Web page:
As previously mentioned, there were 4 primary methods of addressing vascular injuries: ligation, primary repair, open vessel exploration with thrombectomy and/or embolectomy, and either autogenous or prosthetic interposition graft. A total of 56% of venous injuries were treated with ligation while 36% were primarily repaired. Alternatively, the treatments for arterial injuries were more evenly distributed, with venous interposition grafting (34%) or ligation (29%) being the preferred methods. The distribution of treatments is listed in Figure 3.
Patients with thoracic and abdominal vascular injuries who were alive on presentation had a mortality rate of 11%. In contrast to extremity injuries, 50% of thoracic injuries were caused by gunshot wounds and 50% were caused by IEDs and mortars. In patients with potentially survivable penetrating thoracic injuries, 6 of the 8 injuries were to the innominate, subclavian, or axillary vessels. The remaining 2 patients sustained injuries to the thoracic duct and to a vertebral artery, respectively. Both patients who died in this cohort sustained transections of both the axillary artery and vein that resulted in exsanguination.
Of those with abdominal vascular injuries, 7 patients had injuries to the iliac vessels and 2 to the inferior vena cava. Both in the latter group died while on the operating table. In the patients with iliac vessel injuries, venous injuries were ligated and all arterial injuries were repaired with patch angioplasty.
Of the 11 head and neck vessel injuries, the external carotid artery or internal jugular vein was ligated in 7 patients, most often for bleeding in the face or neck that could not otherwise be controlled. One patient underwent repair of an internal carotid artery with a prosthetic graft. However, 6 hours later the patient had thrombosis with evidence of neurologic deficit. A salvage operation in this patient was unsuccessful.
For extremity injuries, the overall limb salvage rate was 80%, with isolated arterial injury leading to an 81% chance of salvage over variable follow-up. There were no amputations due to isolated venous injuries. Overall, the chance of limb salvage was greater for upper extremity (95%) than lower extremity (71%) vascular injuries. Neither the location of injury, whether combined or isolated arterial or venous injury, nor Injury Severity Score or abbreviated injury severity extremity score were found to be statistically significant predictors of limb amputation (P > .05).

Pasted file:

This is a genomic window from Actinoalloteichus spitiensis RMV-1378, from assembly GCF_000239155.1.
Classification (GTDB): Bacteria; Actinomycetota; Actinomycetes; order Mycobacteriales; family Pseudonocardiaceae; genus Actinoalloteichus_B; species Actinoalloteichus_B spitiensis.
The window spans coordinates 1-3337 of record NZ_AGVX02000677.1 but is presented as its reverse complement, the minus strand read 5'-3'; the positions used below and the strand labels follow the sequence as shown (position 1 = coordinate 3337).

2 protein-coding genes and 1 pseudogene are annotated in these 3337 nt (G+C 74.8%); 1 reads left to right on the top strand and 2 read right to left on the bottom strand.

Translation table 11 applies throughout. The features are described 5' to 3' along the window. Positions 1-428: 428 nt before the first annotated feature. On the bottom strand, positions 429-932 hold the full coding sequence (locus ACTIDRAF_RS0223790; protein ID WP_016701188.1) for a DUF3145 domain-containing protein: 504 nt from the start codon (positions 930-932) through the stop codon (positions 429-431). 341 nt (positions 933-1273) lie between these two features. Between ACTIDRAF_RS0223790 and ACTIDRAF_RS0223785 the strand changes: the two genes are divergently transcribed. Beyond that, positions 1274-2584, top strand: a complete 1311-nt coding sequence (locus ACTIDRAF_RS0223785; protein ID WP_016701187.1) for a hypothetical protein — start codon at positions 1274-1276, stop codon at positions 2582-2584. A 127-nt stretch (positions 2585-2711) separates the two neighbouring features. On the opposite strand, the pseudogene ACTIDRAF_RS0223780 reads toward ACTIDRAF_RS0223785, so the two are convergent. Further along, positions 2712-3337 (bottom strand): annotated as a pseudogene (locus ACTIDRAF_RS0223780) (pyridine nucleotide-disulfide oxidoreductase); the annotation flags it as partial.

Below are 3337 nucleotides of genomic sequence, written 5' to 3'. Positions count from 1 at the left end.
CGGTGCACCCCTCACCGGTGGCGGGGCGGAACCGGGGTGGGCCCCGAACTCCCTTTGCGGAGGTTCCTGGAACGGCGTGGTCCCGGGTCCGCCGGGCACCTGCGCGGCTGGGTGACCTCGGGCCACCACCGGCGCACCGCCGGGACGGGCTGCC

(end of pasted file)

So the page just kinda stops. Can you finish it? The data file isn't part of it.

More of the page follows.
Follow-up data of American patients surviving evacuation from the war theater were available for 63 patients for an average duration of 13 months (range, 1-27 months). Excluding patients with traumatic amputations in theater, 32 underwent further procedures, with 12 comprising amputations during the follow-up period. Of these, 4 patients underwent an above-knee amputation after the following repairs: superficial femoral artery injury treated with venous interposition graft; superficial femoral artery and superficial femoral vein injuries treated with superficial femoral vein ligation and superficial femoral artery thrombectomy; and superficial femoral artery and superficial femoral vein injuries treated with superficial femoral vein ligation and superficial femoral artery and venous interposition graft. One patient's sentinel injury and treatment were unknown. Three patients received below-knee amputations after failed revascularization procedures with venous interposition graft of injured tibioperoneal arterial injuries. Two patients underwent Symes amputations, one after ligation of a tibial artery, and the other after primary repair of an injured below-knee popliteal artery and ligation of an associated popliteal vein. One patient underwent a transmetatarsal amputation after initial above-knee popliteal artery repair with venous interposition graft and concomitant patch venoplasty of the injured popliteal vein. Of the patients undergoing limb amputation, all of the injuries were caused by blast and fragmentation mechanisms.